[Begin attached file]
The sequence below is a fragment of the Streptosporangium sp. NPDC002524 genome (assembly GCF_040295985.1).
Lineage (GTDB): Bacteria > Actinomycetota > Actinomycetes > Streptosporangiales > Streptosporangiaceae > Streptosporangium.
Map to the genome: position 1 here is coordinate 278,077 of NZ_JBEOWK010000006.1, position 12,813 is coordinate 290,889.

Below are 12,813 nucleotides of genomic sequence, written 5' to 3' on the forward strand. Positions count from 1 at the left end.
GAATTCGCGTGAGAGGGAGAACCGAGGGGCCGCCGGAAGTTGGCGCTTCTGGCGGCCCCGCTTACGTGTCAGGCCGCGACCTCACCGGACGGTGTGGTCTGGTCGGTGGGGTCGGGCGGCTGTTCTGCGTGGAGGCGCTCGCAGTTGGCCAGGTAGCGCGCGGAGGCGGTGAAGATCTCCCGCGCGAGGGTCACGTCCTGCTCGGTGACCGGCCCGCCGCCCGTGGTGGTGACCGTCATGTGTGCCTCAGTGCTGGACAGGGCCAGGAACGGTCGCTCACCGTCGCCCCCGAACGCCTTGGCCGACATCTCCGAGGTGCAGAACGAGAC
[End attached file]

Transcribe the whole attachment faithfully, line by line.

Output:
The sequence below is a fragment of the Streptosporangium sp. NPDC002524 genome (assembly GCF_040295985.1).
Lineage (GTDB): Bacteria > Actinomycetota > Actinomycetes > Streptosporangiales > Streptosporangiaceae > Streptosporangium.
Map to the genome: position 1 here is coordinate 278,077 of NZ_JBEOWK010000006.1, position 12,813 is coordinate 290,889.

Below are 12,813 nucleotides of genomic sequence, written 5' to 3' on the forward strand. Positions count from 1 at the left end.
GAATTCGCGTGAGAGGGAGAACCGAGGGGCCGCCGGAAGTTGGCGCTTCTGGCGGCCCCGCTTACGTGTCAGGCCGCGACCTCACCGGACGGTGTGGTCTGGTCGGTGGGGTCGGGCGGCTGTTCTGCGTGGAGGCGCTCGCAGTTGGCCAGGTAGCGCGCGGAGGCGGTGAAGATCTCCCGCGCGAGGGTCACGTCCTGCTCGGTGACCGGCCCGCCGCCCGTGGTGGTGACCGTCATGTGTGCCTCAGTGCTGGACAGGGCCAGGAACGGTCGCTCACCGTCGCCCCCGAACGCCTTGGCCGACATCTCCGAGGTGCAGAACGAGAC